2. The problem with this one was that it was so obviously shoe-horned in to a) “repair” Firestorm and then b) move him/them on to Legends of Tomorrow. I think that explains why everything is so obvious and clumsy. Let’s face it, having to set up the new characters, stage the contrived “conflict” between Jax and Hewitt so that we could have the obligatory battle and resolution, not to mention squeeze in a couple scenes to move the sub-plots forward was a lot to ask of this episode. I will miss Victor Garber as Prof. Stein in this show. He was a surprisingly good replacement for the erstwhile Dr. Wells. Otherwise, this one was a bit of a trainwreck, as the writers fell into some bad habits: Iris overreacts to her mom’s return and huffs off saying she doesn’t want to see her anymore (even though the writers desperately tried to write Iris “against type” by not blowing up at Joe, they can’t seem to have her act in a calm, deliberate manner to any setback. She’s always stomping off about something.); Joe hides the truth from Iris (again) for “her own good;” Caitlin, a brilliant scientist, can never seem to remember the right terminology or solve problems unless someone (usually Cisco) jumps to her aid; and Barry seems a step slow (if you’ll pardon the pun) against a relatively minor antagonist so as to give the new Firestorm a chance to shine. I did enjoy the quick King Shark cameo because KING SHARK. The return (sort of) of Wells is welcome, especially as Prof. Stein leaves. Tom Harrison has been so phenomenal in this show and I am looking forward to seeing what the writers do with the “new” Dr. Wells. But sort of telling that the best parts of this episode occur in the closing minute or two.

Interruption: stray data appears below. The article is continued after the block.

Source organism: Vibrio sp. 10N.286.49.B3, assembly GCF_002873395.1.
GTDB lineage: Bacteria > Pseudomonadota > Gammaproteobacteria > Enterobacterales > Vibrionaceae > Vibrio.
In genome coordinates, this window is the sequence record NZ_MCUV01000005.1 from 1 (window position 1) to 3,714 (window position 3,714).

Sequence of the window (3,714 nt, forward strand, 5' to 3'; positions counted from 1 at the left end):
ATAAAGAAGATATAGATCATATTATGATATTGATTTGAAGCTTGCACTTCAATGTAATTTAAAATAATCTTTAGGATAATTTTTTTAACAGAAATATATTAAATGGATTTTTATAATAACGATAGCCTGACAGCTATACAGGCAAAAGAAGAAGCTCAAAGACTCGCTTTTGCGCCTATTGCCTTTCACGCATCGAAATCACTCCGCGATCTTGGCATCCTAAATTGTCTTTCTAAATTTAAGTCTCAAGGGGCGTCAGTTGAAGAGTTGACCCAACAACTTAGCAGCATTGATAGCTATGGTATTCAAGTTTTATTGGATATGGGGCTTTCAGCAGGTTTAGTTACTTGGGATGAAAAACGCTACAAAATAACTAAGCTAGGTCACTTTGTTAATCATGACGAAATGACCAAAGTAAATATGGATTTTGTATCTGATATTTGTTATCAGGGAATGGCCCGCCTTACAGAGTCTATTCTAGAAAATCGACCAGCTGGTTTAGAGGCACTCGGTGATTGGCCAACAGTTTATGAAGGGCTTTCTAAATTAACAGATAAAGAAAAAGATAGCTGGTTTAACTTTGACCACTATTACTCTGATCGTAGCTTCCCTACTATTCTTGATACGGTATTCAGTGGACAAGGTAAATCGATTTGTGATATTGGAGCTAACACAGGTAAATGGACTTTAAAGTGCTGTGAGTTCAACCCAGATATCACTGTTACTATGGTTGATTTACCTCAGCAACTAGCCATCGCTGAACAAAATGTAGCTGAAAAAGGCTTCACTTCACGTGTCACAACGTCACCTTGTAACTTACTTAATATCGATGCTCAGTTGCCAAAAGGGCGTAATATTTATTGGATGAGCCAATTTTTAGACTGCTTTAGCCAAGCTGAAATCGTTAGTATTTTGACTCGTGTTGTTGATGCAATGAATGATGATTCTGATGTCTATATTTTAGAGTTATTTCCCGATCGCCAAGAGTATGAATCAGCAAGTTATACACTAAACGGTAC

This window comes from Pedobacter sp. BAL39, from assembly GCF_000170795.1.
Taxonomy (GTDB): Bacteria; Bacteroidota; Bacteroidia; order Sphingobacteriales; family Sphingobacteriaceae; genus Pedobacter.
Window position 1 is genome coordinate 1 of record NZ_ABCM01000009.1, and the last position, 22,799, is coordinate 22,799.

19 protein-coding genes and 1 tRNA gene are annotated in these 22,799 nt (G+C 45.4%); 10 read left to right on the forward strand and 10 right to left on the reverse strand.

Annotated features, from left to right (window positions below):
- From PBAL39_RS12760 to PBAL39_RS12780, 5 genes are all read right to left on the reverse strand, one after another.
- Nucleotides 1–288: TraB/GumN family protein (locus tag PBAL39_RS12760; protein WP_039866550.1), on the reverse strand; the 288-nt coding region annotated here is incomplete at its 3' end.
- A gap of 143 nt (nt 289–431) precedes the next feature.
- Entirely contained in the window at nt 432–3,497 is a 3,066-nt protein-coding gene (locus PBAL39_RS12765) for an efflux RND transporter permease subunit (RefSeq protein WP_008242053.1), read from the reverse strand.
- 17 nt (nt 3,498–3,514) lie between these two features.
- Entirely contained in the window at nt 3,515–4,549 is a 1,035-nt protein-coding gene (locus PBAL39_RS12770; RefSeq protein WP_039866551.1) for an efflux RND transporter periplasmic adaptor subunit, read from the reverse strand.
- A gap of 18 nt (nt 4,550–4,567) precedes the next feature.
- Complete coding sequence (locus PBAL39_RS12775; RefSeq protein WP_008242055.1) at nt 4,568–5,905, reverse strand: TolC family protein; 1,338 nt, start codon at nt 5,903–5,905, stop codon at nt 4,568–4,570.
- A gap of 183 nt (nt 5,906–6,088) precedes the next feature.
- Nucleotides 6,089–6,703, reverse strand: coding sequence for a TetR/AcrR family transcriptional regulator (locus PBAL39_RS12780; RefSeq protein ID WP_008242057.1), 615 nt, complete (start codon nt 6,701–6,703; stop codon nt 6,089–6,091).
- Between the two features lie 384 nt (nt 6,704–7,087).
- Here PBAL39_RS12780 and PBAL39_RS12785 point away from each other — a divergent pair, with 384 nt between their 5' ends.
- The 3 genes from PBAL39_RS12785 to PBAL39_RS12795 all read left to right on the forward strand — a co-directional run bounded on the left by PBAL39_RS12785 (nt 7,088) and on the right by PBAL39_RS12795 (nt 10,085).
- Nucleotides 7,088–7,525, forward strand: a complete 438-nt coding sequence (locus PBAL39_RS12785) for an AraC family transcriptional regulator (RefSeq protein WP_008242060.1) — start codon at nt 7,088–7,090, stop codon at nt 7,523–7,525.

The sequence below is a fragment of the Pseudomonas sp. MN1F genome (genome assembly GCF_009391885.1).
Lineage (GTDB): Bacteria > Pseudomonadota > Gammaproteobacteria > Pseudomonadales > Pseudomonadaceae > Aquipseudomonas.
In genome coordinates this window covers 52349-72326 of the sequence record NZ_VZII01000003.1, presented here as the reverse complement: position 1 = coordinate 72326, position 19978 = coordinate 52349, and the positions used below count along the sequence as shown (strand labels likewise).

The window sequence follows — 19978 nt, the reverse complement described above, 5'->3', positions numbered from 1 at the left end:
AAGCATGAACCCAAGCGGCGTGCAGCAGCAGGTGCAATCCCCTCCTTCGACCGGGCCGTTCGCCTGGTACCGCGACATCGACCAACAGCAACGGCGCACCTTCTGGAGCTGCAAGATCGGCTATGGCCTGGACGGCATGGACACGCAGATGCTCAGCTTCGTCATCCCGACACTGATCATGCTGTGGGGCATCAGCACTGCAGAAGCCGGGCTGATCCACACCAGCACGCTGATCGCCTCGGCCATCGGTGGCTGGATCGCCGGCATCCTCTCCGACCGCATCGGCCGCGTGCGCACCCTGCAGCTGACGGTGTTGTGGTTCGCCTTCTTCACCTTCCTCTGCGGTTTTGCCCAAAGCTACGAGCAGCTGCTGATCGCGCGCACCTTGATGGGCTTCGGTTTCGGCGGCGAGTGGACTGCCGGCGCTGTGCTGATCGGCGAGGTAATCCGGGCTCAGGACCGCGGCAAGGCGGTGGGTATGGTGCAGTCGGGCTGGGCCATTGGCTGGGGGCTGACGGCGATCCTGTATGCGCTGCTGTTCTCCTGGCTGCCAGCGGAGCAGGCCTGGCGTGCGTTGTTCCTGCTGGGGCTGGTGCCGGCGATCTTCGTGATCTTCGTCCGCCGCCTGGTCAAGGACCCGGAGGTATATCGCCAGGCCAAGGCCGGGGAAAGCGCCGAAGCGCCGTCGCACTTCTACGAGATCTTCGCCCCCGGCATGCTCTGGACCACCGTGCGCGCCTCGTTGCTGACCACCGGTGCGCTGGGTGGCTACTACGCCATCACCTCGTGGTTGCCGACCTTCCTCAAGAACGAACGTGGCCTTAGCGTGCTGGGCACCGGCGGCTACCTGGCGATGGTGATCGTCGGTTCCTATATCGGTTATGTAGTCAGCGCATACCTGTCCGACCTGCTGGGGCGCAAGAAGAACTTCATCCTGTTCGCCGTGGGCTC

3. Beyond a doubt, the best part of this episode was at the end when King Shark caught Barry monologuing. Doesn’t make up for the 58 minutes (counting commercials) that preceded that, but it did make my small heart grow three sizes that day.

  4. King Shark’s cameo just made me think “we coulda had a goddamn King Shark episode”.

    Also: “Where exactly has King Shark been hiding and how come people weren’t yelling “OH MY GOD A WALKING SHARK” near Barry? Was he wearing a trenchcoat with glasses like the Turtles used to? And is he an Earth-2 guy because if not, then how in the heck did nobody notice him before?”

  5. The parts about Hewitt & Jackson were very, very uncomfortable to say the least. From Barry not even getting their permission for a blood sample, to the team treating them like organ donors without any thought to their agency. Jax’s decision feels more forced & false than Rob Liefeld attempting to draw perspective correctly.